Nothing is more complicated than the weather, and as scientists try to predict the future of climate change, they're bound to make mistakes. But Holdren is operating in a different world now — a world where complexity is a liability or an irritant, where nuance is ignored, and activists on all sides strip away context as they search for something that can kill your career when framed in the right way.
Good article, especially for the local alt-weekly. It does a good job of comparing Holdren's situation with that of Van Jones, who shares local roots.

Anyone who has actually met or talked with John Holdren, even a little bit, knows that he's not a crazed, genocidal, eco-terrorist. He's a calm, thoughtful, and intellectually honest man who doesn't shy away from the findings of science or the hard policy choices they might dictate. At the same time, it's easy to envision him dispassionately evaluating even extreme policy options and dismissing them without getting riled up. He's a scientist. That's what they do.

One of my favorite memories of Holdren's class at Berkeley was his lecture on carcinogens. Instead of either dismissing or hyping the risks, it was all about evaluating the research and the numbers, even if it meant that peanut butter or tasty, dark beer might turn out to be seriously dangerous. He was trying to teach us to think like scientists and evaluate the evidence.

But our current political discourse doesn't have much room for nuance or dispassion. It's all about sound and fury, which has no place in scientific discussion.

I know Holdren is capable of handling the storms that are already swarming around him. I just hope the same is true of those around him, because I think he can be a tremendous contributor to solving some of the key issues facing the country and the world.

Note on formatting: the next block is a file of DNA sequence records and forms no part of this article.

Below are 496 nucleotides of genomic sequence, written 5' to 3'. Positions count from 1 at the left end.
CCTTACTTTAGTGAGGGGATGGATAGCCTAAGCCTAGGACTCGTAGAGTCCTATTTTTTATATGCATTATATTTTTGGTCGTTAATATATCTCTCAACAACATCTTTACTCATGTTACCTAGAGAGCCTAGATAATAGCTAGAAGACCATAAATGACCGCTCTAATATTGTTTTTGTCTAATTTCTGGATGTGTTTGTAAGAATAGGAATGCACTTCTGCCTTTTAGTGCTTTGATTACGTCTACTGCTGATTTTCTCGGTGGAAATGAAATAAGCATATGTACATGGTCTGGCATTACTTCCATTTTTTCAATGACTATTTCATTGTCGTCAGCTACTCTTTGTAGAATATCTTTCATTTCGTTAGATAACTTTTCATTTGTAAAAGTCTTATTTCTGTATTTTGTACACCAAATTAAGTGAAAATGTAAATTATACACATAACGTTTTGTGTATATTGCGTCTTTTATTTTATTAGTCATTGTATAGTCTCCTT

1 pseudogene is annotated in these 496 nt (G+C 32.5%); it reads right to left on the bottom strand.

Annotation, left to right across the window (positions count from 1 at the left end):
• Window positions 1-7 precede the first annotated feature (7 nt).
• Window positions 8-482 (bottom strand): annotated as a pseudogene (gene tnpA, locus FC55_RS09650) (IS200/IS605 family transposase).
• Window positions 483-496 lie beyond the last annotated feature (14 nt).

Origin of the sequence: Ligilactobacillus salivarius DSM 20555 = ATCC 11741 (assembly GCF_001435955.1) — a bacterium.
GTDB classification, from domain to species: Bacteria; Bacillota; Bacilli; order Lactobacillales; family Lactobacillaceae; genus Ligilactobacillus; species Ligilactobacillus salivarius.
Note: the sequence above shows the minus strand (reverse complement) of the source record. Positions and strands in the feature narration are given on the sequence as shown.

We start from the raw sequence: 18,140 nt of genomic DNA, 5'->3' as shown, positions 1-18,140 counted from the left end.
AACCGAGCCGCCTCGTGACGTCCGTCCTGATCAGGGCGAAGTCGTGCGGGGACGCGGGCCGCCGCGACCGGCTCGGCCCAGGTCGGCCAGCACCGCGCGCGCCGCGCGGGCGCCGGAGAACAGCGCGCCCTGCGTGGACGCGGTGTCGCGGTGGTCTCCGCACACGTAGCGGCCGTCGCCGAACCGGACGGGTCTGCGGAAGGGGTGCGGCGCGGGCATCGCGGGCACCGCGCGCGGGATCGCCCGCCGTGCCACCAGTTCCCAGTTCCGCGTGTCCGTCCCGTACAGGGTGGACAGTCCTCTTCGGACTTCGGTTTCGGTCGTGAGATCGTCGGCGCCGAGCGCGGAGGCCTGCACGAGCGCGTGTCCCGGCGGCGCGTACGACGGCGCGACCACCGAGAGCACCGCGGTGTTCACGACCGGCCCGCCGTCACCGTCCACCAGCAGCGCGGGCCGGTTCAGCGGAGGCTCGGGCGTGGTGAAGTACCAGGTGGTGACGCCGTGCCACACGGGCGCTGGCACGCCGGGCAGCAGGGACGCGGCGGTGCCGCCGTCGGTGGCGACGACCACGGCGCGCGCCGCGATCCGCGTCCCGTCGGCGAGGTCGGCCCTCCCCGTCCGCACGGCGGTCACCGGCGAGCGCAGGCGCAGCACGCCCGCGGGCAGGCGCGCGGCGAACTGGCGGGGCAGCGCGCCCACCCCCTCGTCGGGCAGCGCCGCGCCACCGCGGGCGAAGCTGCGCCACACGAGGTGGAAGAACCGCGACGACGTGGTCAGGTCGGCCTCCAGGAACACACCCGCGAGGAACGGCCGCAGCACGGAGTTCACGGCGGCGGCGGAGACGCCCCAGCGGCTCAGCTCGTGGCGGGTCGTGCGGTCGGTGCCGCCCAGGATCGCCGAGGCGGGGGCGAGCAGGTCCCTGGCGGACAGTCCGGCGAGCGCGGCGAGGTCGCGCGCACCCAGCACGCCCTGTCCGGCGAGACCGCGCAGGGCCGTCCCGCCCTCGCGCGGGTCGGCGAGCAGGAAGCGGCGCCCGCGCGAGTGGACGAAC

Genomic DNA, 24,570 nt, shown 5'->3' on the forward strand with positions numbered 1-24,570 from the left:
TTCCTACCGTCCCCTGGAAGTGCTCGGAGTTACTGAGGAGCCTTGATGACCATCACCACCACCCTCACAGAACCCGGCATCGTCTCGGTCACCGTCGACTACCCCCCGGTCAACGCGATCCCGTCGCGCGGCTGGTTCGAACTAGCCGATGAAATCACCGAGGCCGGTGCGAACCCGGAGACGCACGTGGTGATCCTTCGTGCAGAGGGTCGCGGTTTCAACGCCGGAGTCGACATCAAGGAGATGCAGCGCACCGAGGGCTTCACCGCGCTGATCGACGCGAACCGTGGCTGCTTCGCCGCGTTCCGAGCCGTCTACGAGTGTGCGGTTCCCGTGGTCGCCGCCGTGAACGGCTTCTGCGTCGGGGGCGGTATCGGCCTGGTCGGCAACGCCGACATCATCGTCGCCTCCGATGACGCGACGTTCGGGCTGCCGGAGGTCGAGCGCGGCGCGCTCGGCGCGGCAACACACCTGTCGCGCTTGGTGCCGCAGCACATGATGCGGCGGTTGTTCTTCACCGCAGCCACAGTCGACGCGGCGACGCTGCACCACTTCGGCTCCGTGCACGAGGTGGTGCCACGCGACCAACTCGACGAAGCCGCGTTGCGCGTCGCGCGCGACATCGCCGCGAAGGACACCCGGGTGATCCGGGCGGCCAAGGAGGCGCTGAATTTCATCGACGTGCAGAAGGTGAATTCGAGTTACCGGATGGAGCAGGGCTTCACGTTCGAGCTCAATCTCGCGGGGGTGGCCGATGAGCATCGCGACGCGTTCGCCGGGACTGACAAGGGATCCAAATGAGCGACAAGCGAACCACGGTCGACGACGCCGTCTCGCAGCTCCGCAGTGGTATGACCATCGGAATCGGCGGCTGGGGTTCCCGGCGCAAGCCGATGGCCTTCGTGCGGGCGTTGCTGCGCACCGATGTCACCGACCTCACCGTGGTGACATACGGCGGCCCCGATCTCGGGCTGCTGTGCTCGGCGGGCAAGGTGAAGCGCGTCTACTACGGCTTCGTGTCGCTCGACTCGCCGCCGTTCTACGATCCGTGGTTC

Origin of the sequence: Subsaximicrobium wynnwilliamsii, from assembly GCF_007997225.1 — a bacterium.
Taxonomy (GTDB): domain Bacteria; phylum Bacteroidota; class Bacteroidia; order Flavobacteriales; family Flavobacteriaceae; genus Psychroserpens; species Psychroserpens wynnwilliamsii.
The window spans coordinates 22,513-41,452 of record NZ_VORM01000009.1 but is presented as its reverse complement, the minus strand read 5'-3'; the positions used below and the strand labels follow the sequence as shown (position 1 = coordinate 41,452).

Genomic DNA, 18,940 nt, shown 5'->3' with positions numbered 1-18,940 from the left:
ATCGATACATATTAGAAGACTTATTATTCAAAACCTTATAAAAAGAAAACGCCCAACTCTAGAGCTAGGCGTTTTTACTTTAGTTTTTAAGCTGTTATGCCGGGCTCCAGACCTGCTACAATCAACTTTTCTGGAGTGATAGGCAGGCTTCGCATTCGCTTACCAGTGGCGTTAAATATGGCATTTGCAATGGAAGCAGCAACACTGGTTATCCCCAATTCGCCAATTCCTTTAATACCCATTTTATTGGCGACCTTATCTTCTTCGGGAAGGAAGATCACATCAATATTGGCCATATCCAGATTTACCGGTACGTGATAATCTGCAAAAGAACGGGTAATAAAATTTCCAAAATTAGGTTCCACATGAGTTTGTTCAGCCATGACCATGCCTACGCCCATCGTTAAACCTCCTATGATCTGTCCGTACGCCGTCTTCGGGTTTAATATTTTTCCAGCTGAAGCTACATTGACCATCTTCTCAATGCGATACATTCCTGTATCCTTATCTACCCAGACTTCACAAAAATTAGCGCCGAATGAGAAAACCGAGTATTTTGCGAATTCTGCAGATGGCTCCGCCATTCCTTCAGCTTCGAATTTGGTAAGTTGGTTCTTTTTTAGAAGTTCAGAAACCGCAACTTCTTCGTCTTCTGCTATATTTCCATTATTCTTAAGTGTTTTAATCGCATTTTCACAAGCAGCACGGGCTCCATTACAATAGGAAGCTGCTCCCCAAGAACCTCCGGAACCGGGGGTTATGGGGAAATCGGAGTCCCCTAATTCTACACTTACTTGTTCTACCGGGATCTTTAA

Wednesday, December 09, 2009

What Digby Said

I think Atrios or someone should have a copyright on that title, but whatever: Digby is right, as usual:
There were those who warned that allowing anyone president to have unaccountable powers would lead to every successor to fight to maintain them. But no one wanted to believe that a nice Democrat would ever do such a thing. Ahem:
Read it. And weep.

For Real This Time

Real ski weekend this time.

Started off with Opening Day at Alpine Meadows on Saturday. Although they only had two lifts running, the runs they had groomed were in really good shape. They had a few glitches with the new RFID gates at the lifts, but overall, things went well, and it was really fun. I'm glad we had a few practice turns last weekend at Northstar.

Rumor was that there would be snow pretty much after we left on Sunday, but the snow came early. And since we needed to get home early on Sunday, we decided to blow off the skiing and head out early. But a couple of accidents had closed the highway, so we decided to buy some groceries, head back to the house, and hunker down.

Here's what the deck looked like early on Sunday afternoon (it had been clear in the morning):
Then it really started snowing. Ski resorts were closed due to high wind. We stayed hunkered down. And when I got up Monday morning, the deck looked like this:
Needless to say, no heading home. Jan did go ski at Alpine, where she said the powder was excellent. I was under the weather with a headache, and besides, I needed to work. By today the roads were clear and we could drive home easily. So we've already had many of the season's experiences.

Looks like a great start to the season's snow, though. I can't wait to get back up on the hill!